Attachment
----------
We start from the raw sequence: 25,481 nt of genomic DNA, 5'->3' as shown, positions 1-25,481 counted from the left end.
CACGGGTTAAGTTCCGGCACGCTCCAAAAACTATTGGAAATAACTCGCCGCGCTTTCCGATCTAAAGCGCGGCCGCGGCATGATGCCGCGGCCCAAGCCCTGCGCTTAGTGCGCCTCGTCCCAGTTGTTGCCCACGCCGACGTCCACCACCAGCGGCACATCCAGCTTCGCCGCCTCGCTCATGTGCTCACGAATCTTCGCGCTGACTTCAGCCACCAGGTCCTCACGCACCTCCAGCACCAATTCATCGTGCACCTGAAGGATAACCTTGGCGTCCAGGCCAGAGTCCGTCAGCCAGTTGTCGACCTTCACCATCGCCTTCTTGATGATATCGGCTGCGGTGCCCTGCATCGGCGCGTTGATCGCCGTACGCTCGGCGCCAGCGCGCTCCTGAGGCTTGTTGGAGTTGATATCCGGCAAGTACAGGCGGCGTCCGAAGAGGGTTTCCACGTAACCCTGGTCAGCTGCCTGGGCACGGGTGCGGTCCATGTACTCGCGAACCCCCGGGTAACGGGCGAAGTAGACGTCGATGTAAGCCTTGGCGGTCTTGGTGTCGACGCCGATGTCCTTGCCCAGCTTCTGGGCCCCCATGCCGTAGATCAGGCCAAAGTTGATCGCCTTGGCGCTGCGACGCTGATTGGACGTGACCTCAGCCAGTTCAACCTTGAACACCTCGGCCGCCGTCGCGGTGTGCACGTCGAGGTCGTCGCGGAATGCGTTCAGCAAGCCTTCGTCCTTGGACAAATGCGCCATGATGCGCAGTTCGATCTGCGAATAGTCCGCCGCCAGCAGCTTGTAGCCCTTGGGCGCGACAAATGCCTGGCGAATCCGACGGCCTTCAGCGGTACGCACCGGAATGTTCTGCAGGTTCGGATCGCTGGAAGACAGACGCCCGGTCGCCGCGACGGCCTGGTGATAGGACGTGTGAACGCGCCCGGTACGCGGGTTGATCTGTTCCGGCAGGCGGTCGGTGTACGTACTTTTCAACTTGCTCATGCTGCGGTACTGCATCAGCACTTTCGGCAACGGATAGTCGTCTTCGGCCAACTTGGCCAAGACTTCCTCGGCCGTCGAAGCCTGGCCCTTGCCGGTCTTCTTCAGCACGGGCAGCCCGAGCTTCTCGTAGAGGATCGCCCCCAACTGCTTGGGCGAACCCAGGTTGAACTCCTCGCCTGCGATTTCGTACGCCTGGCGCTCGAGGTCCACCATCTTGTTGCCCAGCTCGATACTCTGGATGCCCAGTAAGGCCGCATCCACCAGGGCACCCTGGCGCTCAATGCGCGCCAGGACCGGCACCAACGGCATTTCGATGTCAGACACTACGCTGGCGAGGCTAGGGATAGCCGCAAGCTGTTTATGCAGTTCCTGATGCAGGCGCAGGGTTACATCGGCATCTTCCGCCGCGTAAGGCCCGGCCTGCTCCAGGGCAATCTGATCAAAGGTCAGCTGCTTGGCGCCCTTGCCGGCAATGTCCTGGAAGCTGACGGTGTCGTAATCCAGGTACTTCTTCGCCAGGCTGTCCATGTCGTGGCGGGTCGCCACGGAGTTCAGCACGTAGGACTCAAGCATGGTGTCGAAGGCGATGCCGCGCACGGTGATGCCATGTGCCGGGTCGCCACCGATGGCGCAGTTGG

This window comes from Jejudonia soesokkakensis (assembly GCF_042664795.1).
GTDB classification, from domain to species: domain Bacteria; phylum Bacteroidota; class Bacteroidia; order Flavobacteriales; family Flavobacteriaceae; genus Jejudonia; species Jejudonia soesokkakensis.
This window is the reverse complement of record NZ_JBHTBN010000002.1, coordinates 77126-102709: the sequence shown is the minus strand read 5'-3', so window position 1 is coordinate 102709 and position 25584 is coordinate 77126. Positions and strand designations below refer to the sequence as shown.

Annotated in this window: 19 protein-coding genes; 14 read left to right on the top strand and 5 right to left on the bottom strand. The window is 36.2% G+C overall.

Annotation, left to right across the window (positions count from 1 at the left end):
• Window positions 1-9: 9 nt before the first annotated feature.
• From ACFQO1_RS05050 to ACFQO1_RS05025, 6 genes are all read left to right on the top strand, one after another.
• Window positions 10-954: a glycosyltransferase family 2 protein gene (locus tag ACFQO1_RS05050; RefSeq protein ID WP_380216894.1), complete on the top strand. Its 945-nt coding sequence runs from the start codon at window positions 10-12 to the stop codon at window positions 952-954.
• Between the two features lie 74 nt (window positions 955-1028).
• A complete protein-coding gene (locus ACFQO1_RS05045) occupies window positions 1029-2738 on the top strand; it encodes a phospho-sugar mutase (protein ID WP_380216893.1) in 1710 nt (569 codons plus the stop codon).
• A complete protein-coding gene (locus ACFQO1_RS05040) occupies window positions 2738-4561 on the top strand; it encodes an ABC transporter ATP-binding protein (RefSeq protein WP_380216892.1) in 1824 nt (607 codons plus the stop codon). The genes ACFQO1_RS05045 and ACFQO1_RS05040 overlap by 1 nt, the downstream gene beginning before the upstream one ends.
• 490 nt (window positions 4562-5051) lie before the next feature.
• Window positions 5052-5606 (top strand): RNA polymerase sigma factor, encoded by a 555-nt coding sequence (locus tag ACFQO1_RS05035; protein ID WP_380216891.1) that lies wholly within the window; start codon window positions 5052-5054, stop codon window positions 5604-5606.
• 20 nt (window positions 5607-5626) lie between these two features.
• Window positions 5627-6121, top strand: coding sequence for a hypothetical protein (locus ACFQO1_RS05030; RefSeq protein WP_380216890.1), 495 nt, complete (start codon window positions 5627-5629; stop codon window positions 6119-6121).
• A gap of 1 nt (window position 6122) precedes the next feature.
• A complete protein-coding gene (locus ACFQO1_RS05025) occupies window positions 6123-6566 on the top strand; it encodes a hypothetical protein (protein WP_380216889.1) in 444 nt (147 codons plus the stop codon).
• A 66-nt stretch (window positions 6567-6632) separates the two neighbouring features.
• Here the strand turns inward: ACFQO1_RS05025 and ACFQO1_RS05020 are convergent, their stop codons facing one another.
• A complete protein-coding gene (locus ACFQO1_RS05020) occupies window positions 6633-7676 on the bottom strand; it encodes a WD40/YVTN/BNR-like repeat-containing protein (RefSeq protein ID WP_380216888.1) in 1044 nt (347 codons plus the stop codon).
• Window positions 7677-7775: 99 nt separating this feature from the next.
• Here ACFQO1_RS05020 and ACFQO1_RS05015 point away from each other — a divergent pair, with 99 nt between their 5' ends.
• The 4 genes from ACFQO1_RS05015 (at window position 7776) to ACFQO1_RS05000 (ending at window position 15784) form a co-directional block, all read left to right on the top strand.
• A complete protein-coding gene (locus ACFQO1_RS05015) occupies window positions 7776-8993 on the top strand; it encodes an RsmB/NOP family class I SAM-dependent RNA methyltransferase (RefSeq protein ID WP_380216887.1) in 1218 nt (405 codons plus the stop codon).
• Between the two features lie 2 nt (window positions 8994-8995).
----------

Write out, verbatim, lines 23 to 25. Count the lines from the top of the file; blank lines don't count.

• Window positions 7677-7775: 99 nt separating this feature from the next.
• Here ACFQO1_RS05020 and ACFQO1_RS05015 point away from each other — a divergent pair, with 99 nt between their 5' ends.
• The 4 genes from ACFQO1_RS05015 (at window position 7776) to ACFQO1_RS05000 (ending at window position 15784) form a co-directional block, all read left to right on the top strand.